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Trafficking conspiracy shakes UK recycling sector

A former senior police officer who helped smash a criminal gang making millions from modern slavery at recycling facilities in the UK has warned the problem is getting bigger.

Gary Booth, once with West Midlands Police, is now the regional head of Hope for Justice, a charity that helps expose criminal gangs. He was a guest speaker at the first RWM exhibition in Birmingham since the jailing in the summer of eight Polish nationals for up to 11 years. Their £2 million (US$ 2.5 million) trafficking conspiracy is said to be the ‘most ambitious, extensive and prolific’ network of modern day slavery seen in the UK.

In plain sight

Nearly 100 victims were identified but Booth said that was probably only a quarter of the people forced to work for very little money as manual workers, typically contracted through recruitment agencies for recycling facilities.

‘The hard truth is that the practice still continues, here and in plain sight,’ said Booth. ‘When we started, the business sector was blissfully ignorant. They weren’t stupid or complicit, just ignorant.’

The number people identified in the UK as being victims of slave labour has gone up by one-third in each of the last two years. They are typically vulnerable people, typically from eastern Europe, who are forced to work for a pittance and are often fearful of their lives.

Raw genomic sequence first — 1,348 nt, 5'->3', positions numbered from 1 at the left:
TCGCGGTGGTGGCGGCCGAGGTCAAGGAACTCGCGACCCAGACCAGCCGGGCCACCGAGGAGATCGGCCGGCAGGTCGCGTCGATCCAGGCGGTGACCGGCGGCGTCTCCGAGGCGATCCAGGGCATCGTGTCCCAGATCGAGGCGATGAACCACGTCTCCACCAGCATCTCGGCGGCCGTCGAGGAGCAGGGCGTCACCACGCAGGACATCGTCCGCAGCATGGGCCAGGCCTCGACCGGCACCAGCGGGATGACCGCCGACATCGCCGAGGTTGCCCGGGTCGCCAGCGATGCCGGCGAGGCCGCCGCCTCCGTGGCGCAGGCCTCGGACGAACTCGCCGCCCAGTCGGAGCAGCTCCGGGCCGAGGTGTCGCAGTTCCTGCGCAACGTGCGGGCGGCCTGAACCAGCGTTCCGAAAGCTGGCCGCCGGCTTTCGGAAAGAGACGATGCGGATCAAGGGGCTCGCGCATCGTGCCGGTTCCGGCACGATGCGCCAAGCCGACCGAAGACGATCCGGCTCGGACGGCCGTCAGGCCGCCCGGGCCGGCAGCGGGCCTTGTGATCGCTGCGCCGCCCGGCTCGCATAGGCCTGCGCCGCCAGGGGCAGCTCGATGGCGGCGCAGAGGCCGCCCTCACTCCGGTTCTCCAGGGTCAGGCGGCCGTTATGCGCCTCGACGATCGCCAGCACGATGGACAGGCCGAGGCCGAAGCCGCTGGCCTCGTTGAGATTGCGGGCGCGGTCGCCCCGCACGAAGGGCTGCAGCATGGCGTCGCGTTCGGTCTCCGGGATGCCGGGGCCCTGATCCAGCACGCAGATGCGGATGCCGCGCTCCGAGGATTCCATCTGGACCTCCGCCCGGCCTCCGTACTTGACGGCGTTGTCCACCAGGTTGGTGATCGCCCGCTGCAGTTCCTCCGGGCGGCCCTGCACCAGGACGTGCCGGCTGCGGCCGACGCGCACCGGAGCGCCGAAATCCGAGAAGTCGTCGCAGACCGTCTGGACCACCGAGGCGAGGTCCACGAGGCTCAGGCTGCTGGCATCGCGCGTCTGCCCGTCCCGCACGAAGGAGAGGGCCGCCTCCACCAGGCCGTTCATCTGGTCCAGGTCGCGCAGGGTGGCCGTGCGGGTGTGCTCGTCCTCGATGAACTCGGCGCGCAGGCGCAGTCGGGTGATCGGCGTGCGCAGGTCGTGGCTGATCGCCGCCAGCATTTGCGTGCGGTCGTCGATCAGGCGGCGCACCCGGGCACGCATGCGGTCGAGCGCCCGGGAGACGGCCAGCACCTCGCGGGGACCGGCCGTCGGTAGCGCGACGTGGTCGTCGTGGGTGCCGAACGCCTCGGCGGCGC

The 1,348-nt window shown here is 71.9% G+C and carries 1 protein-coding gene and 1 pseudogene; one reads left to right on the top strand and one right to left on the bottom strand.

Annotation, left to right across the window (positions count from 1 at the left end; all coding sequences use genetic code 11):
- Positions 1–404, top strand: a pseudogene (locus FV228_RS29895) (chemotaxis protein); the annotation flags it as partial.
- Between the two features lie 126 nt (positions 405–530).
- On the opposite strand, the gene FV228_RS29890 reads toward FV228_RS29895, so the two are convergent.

The criminals control their lives through managed, poor-quality, accommodation and taking cash from the victims’ bank accounts. Charities estimate that two-thirds worked in a recycling or waste facility at some time during their exploitation.

Multiple contracts cancelled

Companies are establishing a code of conduct and best practice to spot the early signs of modern slavery and inform the authorities. A year ago, Biffa was the first of the major waste managers to sign up to the Slave-Free Alliance. The company’s divisional HR director, Melanie Frogdell, said they had been proactive with contractors.

‘We told all existing suppliers they had to comply with our strategy and potential suppliers were told they had to have measures in place before they could work with us. In the end, contracts with five suppliers were discontinued and 12 others were not taken on.’

Biffa is supporting an industry-wide campaign in the UK called ‘Root it out’ which has been set up by the UK-based trade journal Materials Recycling World.

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